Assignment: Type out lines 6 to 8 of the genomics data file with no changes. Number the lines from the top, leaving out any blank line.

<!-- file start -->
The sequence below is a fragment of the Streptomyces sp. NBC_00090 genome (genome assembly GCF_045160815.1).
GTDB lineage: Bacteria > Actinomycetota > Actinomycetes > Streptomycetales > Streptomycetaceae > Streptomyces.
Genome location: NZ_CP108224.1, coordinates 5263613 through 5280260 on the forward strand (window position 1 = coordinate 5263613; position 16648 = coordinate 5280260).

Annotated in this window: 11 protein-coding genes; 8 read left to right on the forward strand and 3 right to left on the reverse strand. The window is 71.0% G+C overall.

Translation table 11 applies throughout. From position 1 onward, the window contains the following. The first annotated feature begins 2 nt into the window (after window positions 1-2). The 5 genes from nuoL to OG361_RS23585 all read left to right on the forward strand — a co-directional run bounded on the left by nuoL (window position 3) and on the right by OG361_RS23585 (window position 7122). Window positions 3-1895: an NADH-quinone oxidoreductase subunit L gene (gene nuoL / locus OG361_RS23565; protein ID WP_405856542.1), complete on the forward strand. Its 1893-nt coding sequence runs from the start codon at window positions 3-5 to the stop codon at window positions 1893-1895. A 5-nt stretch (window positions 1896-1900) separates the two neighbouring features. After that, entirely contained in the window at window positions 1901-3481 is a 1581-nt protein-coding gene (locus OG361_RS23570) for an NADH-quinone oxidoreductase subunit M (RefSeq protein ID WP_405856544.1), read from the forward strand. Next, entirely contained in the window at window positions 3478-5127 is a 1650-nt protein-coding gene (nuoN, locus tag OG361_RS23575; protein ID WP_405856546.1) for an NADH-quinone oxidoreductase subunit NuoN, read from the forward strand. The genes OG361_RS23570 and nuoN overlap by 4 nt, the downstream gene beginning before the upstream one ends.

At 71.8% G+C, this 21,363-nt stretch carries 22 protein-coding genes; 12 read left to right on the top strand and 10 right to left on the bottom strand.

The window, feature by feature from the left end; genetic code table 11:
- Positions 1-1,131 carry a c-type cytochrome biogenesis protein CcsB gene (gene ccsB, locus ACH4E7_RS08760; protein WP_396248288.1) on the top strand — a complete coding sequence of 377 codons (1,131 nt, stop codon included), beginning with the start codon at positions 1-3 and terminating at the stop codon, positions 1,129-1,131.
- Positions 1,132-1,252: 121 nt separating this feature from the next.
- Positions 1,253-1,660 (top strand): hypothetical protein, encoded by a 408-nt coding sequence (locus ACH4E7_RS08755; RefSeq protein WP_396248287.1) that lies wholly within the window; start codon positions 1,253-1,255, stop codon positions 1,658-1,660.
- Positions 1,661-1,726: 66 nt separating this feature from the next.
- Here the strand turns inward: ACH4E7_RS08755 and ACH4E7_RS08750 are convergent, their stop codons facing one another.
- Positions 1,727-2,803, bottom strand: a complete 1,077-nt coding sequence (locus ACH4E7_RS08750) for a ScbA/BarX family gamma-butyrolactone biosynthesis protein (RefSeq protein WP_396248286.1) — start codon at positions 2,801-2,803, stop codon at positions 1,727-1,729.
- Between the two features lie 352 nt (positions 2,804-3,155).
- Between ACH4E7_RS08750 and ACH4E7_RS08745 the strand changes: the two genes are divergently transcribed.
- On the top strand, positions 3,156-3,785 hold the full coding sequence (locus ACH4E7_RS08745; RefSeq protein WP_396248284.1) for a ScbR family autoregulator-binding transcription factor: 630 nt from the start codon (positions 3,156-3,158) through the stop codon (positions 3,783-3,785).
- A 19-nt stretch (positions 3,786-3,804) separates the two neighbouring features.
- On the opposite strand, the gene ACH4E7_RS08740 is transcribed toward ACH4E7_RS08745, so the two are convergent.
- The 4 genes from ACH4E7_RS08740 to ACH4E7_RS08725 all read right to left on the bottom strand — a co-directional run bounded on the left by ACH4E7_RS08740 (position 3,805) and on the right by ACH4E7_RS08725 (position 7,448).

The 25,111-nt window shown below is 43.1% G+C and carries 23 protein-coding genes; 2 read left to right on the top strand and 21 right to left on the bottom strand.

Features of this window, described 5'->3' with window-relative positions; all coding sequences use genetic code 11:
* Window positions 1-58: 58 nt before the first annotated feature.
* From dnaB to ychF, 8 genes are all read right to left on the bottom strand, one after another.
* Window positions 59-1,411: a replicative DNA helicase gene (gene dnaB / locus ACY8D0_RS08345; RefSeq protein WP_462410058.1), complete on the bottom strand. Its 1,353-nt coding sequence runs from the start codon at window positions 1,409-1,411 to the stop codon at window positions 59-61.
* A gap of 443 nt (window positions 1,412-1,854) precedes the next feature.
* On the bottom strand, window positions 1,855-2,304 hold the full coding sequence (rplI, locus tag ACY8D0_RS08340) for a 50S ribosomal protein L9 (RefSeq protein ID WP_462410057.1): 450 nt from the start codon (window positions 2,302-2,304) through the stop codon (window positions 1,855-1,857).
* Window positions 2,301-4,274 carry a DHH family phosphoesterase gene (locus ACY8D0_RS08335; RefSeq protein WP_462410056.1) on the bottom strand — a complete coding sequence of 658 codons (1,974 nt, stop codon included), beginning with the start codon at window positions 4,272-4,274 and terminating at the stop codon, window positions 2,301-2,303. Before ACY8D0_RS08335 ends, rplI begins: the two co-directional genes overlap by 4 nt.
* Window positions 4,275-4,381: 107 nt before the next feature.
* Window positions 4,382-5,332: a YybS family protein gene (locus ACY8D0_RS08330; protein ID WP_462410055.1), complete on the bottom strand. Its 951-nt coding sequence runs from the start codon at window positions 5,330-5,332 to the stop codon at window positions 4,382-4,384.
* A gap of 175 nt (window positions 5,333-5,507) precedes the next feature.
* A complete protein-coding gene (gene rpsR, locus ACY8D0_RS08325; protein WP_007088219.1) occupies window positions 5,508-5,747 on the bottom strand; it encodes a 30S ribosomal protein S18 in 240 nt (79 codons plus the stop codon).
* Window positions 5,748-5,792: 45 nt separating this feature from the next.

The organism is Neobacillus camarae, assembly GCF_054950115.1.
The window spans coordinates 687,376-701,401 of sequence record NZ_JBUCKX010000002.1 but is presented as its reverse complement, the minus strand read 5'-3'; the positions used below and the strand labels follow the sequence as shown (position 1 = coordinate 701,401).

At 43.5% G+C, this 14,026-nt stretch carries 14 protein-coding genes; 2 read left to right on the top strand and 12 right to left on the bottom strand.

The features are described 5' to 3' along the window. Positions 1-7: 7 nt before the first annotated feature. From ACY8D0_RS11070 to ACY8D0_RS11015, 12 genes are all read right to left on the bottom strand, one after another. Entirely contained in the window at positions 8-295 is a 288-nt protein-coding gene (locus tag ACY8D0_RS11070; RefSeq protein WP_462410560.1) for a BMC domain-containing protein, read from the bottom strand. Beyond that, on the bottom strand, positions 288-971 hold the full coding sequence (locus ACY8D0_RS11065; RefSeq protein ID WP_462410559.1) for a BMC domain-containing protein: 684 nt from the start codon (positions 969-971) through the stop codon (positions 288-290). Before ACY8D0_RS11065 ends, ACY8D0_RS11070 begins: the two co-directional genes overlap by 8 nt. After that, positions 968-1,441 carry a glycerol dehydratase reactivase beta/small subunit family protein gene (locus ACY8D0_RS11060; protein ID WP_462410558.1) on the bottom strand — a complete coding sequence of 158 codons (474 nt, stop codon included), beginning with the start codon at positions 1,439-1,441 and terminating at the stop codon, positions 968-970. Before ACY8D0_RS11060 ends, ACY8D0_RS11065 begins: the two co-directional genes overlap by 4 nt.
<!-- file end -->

At 71.8% G+C, this 21,363-nt stretch carries 22 protein-coding genes; 12 read left to right on the top strand and 10 right to left on the bottom strand.

The window, feature by feature from the left end; genetic code table 11:
- Positions 1-1,131 carry a c-type cytochrome biogenesis protein CcsB gene (gene ccsB, locus ACH4E7_RS08760; protein WP_396248288.1) on the top strand — a complete coding sequence of 377 codons (1,131 nt, stop codon included), beginning with the start codon at positions 1-3 and terminating at the stop codon, positions 1,129-1,131.